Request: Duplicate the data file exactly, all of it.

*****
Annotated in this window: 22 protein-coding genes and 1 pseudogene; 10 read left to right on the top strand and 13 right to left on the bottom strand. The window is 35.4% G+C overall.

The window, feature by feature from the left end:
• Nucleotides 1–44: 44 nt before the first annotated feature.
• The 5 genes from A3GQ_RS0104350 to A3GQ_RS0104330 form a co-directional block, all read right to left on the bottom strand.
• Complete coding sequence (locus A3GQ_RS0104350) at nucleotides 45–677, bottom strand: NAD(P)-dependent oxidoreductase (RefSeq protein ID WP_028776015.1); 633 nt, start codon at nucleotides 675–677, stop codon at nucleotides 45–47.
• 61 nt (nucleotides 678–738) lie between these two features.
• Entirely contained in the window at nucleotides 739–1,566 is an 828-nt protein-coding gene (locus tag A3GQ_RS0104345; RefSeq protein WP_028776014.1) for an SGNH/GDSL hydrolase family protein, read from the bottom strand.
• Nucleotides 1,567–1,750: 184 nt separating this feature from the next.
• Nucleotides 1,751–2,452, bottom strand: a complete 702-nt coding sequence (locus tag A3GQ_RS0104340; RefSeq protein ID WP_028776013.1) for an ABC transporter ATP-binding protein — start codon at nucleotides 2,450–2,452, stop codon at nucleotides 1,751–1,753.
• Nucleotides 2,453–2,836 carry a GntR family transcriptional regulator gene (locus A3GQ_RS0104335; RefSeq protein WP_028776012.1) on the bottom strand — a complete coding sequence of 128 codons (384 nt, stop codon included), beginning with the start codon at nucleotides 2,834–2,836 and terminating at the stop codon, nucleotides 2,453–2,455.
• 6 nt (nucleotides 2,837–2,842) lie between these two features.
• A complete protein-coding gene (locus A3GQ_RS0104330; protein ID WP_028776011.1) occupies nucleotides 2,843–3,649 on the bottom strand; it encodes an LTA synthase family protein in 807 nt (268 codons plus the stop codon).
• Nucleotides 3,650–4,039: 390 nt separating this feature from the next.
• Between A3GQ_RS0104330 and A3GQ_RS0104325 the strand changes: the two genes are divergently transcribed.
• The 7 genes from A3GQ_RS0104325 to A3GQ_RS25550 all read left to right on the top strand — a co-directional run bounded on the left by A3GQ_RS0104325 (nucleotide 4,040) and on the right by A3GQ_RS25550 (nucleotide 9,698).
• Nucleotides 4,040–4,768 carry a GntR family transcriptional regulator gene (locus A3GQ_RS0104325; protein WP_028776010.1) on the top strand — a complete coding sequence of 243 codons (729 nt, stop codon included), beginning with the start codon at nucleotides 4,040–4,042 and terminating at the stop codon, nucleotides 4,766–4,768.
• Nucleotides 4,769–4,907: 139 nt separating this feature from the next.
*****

Annotated in this window: 22 protein-coding genes and 1 pseudogene; 10 read left to right on the top strand and 13 right to left on the bottom strand. The window is 35.4% G+C overall.

The window, feature by feature from the left end:
• Nucleotides 1–44: 44 nt before the first annotated feature.
• The 5 genes from A3GQ_RS0104350 to A3GQ_RS0104330 form a co-directional block, all read right to left on the bottom strand.
• Complete coding sequence (locus A3GQ_RS0104350) at nucleotides 45–677, bottom strand: NAD(P)-dependent oxidoreductase (RefSeq protein ID WP_028776015.1); 633 nt, start codon at nucleotides 675–677, stop codon at nucleotides 45–47.
• 61 nt (nucleotides 678–738) lie between these two features.
• Entirely contained in the window at nucleotides 739–1,566 is an 828-nt protein-coding gene (locus tag A3GQ_RS0104345; RefSeq protein WP_028776014.1) for an SGNH/GDSL hydrolase family protein, read from the bottom strand.
• Nucleotides 1,567–1,750: 184 nt separating this feature from the next.
• Nucleotides 1,751–2,452, bottom strand: a complete 702-nt coding sequence (locus tag A3GQ_RS0104340; RefSeq protein ID WP_028776013.1) for an ABC transporter ATP-binding protein — start codon at nucleotides 2,450–2,452, stop codon at nucleotides 1,751–1,753.
• Nucleotides 2,453–2,836 carry a GntR family transcriptional regulator gene (locus A3GQ_RS0104335; RefSeq protein WP_028776012.1) on the bottom strand — a complete coding sequence of 128 codons (384 nt, stop codon included), beginning with the start codon at nucleotides 2,834–2,836 and terminating at the stop codon, nucleotides 2,453–2,455.
• 6 nt (nucleotides 2,837–2,842) lie between these two features.
• A complete protein-coding gene (locus A3GQ_RS0104330; protein ID WP_028776011.1) occupies nucleotides 2,843–3,649 on the bottom strand; it encodes an LTA synthase family protein in 807 nt (268 codons plus the stop codon).
• Nucleotides 3,650–4,039: 390 nt separating this feature from the next.
• Between A3GQ_RS0104330 and A3GQ_RS0104325 the strand changes: the two genes are divergently transcribed.
• The 7 genes from A3GQ_RS0104325 to A3GQ_RS25550 all read left to right on the top strand — a co-directional run bounded on the left by A3GQ_RS0104325 (nucleotide 4,040) and on the right by A3GQ_RS25550 (nucleotide 9,698).
• Nucleotides 4,040–4,768 carry a GntR family transcriptional regulator gene (locus A3GQ_RS0104325; protein WP_028776010.1) on the top strand — a complete coding sequence of 243 codons (729 nt, stop codon included), beginning with the start codon at nucleotides 4,040–4,042 and terminating at the stop codon, nucleotides 4,766–4,768.
• Nucleotides 4,769–4,907: 139 nt separating this feature from the next.